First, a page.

“More than five decades after that horrible day, for all the progress we made, we also have to acknowledge that there can be no realization of the American Dream without grappling — continuing to grapple — with the original sin of slavery,” he said.
The band that Biden’s campaign arranged to play for his entrance was from Wilson High School in Florence, a historically black high school founded in 1866 for freed slaves after the Civil War.
The stump event has run in Galivants Ferry since 1876 but usually takes place in the spring. Organizers this year decided to hold a special presidential edition in the fall. To attend was like stepping into another era. A bluegrass band fiddled as American flags flapped in the breeze. Venders sold sweet tea, chicken bog, and homemade barbecue sauce. Parking was in the pecan grove.
About two-thirds of attendees were white and one-third black. Campaigns, including those of candidates who did not speak, set up booths giving out signs and stickers. Many people affixed blue ones to their shirts that said “JOE.”
“I’m a Barack Obama Democrat supporting Joe Biden,” said Mary Owens, 67, of Conway, S.C. as she ate a fried fish sandwich.
It’s like Obama started building a house, said Bruce Smith, 69, a construction worker from South Conway. “He’s going to finish building it,” Smith said of Biden.
As for the vice president’s infamous gaffes? His supporters didn’t seem to be bothered.
“We like Biden, I just wish we could give him some hints,” said Susan Gordon DeRamus of North Carolina, protected from the sun in a beach chair with an awning. She suggested he spin his odd comment about a record player in the debate last week into a joke about how vinyl has come back into style among young people.
Many said their only objective is to nominate the Democrat who has the best chance of ousting Donald Trump, and they think that is Biden.
“If we go too far left, we’re going to get our butts handed to us on a plate,” said Hope Alexander, 66, of Myrtle Beach.
That is a different philosophy than that espoused by many people who support Warren and Sanders. Those voters feel it is not enough to simply defeat Trump. They are hungry for the progressive overhauls those candidates tout, such as universal government-backed health insurance and free public college.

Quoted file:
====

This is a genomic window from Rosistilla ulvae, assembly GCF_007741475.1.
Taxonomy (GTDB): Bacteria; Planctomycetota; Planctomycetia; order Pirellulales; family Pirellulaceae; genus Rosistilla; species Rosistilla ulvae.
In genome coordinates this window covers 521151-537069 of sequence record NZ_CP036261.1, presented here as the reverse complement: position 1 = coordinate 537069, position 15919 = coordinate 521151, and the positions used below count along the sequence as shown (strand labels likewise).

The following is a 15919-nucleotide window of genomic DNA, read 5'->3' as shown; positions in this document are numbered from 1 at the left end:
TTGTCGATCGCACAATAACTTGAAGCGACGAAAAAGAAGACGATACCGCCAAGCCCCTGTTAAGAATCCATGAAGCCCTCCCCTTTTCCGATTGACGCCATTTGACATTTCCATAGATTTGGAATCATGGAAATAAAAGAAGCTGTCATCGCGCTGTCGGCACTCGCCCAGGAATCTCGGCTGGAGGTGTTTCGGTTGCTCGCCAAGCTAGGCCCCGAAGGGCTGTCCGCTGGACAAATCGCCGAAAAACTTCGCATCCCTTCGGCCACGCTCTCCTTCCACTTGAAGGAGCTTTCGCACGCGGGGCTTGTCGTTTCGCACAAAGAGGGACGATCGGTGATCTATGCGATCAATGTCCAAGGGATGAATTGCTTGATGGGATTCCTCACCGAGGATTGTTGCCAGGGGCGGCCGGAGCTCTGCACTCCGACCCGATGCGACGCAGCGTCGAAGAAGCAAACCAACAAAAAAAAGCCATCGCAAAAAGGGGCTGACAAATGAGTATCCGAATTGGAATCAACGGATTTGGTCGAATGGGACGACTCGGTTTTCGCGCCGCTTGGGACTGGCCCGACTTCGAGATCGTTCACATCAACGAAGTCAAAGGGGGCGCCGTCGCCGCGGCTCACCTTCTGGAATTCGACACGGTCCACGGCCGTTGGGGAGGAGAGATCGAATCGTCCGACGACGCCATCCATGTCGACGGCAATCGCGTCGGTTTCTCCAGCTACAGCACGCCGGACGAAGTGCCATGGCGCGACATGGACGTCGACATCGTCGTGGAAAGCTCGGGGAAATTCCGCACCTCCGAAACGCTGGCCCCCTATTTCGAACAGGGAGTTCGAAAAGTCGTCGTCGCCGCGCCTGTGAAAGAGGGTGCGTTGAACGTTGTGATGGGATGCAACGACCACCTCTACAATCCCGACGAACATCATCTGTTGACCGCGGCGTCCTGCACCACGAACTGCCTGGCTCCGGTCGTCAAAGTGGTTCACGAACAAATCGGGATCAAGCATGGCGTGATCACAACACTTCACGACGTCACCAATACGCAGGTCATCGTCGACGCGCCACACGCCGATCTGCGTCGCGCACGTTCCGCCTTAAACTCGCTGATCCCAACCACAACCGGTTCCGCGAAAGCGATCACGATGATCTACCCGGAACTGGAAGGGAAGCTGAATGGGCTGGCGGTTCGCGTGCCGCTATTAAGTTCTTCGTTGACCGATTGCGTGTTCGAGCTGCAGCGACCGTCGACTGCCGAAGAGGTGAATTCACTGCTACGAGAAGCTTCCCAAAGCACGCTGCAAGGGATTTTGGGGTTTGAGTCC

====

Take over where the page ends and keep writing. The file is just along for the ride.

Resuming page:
Still, things in South Carolina are changing. Many of the local presidential campaigns this year are run by young people of color from the state who are targeting new and younger voters and making more of an effort to reach rural communities.
The 2018 elections saw the highest turnout for a midterm vote in state history, according to South Carolina Democratic Party officials, with the number of black voters up by about 20 percentage points. Nearly two-thirds of all voters were either women or people of color. If that trend continues, more new people will put their votes into ballot boxes across the state a few months from now.
The sun had set over the general store by the time the last of four candidates, New York Mayor Bill de Blasio, began to speak from the stump. Tired and sticky voters packed up their chairs even before he finished.
As people streamed toward their cars, Valerie Bannister, 68, of Conway stood with Cheryl Bell, 61, of Myrtle Beach and pondered what they had just witnessed.
“We’re not against Biden. We’re not exactly pro-Biden,” said Bannister, remarking on the large number of young people of color they had seen wearing Bernie Sanders T-shirts.
“It’s not homogeneous,” Bell said of their fellow black voters.